Refers to exhaustion of physical or emotional strength usually due to prolonged stress or frustration.

A work related syndrome involving emotional exhaustion, depersonalization, sense of reduced personal accomplishment.

Affects nearly 2/3 of physicians.

There is a high prevalence of professional burn out among physicians, nurses, physician assistants, nurse practitioners, and other members of the healthcare team.

Excessive fatigue is reported by 45% of physicians, and the suicide rate is 3-5 fold higher than in the general population.

A combination of emotional exhaustion, depersonalization, and low personal accomplishment caused by the chronic stress of medical practice.

Arises from a variety of stressors, has diminished professional satisfaction and it is predicted that substantial numbers of positions will reduce their work hours, entirely relinquish their practice, or switch careers.

Associated with reduced empathy, decreased feeling of personal accomplishment, and distancing from one’s work.

Results in medical errors, lower quality of care, higher costs, and worse medical outcomes.

Decreases quality of care through effects on patient safety and satisfaction, physician turnover, and reduced productivity.

It is a work related phenomenon driven primarily by work related stressors.

Physicians now spend less than 15% of their day in direct patient contact.

Physician burden is associated with poorly designed systems and ineffective regulatory policies, which are central to clinician frustration and time motion studies demonstrate that physicians now spending less than 15% of the day in direct patient contact.

Associated with increased physician turnover.

Associated with family and marital problems, emotional exhaustion, physical exhaustion, sleep disorders, increased rates of substance abuse, and increased risk of suicidal behavior.

Physicians experiencing burnout likely to engage in unethical behavior, cross boundaries, and having impaired communication skills with their patients.

Associated with increased medical errors, lower patient satisfaction, longer postdischarge recovery times, and decreased professional work effort.

Burn out among healthcare workers likely affects patient experience in all aspects of care, as well as outcomes of care and access to care.

Electronic medical record use strongly associated with dissatisfaction and physician burnout.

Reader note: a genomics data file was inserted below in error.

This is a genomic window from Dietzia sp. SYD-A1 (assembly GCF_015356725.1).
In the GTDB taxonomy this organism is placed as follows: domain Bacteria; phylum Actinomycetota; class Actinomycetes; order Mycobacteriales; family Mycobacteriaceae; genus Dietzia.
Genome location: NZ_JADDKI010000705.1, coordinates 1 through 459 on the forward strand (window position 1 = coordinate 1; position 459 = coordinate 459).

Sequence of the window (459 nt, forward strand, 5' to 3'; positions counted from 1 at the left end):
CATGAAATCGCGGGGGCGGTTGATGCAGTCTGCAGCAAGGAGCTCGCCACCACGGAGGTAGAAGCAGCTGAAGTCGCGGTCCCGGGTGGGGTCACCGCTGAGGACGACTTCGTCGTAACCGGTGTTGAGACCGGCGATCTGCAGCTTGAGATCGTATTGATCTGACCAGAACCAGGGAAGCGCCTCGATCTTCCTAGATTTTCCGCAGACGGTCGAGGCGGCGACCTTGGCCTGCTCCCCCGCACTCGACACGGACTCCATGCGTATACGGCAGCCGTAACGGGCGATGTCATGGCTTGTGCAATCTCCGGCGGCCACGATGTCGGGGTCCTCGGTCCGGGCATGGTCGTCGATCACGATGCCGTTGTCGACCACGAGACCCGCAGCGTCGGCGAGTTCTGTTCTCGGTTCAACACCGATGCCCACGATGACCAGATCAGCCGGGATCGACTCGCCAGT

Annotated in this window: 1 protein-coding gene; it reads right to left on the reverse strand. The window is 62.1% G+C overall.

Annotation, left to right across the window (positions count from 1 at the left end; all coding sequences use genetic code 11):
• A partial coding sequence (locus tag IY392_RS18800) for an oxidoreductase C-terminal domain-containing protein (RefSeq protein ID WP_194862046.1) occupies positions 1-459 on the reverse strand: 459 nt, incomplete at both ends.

A recent study suggested that physicians spend only 24% of their time communicating with patients, but 44% of the time on their computer filling out electronic health records.

Associated with increased rates of prescribing, and medical errors

Highest rates associated with specialties at the front line of access to care-family medicine, general internal medicine, and emergency medicine.

Burnout among physicians varies by career stage, with the highest rate among mid-career physicians.

Burn out is associated with nurse turnover, absenteeism and poor performance with lower quality of care.

Burnout more common among physicians than among the general working population, a finding that persists after adjustment for age, gender, hours worked, and level of education.

Physician burnout, and fatigue is associated with major medical errors (Tawfik DS).

Burn out is driven by changes in health systems, reimbursement pressure, and increased demand for interaction with electronic systems, working longer hours and less joy in the practice of medicine.


Physicians now spend 1-2 hours on electronicmedical records and desk work for every one hour spent in the direct face-to-face contact with patients, as well as an additional 1-2 hours of personal time on electronic medical related activities daily outside of office hours.


The use of electronic medical records receives a grade of F by physician users, and there is a strong dose-response relationship between electronic medical record usability and the odds of burn out.

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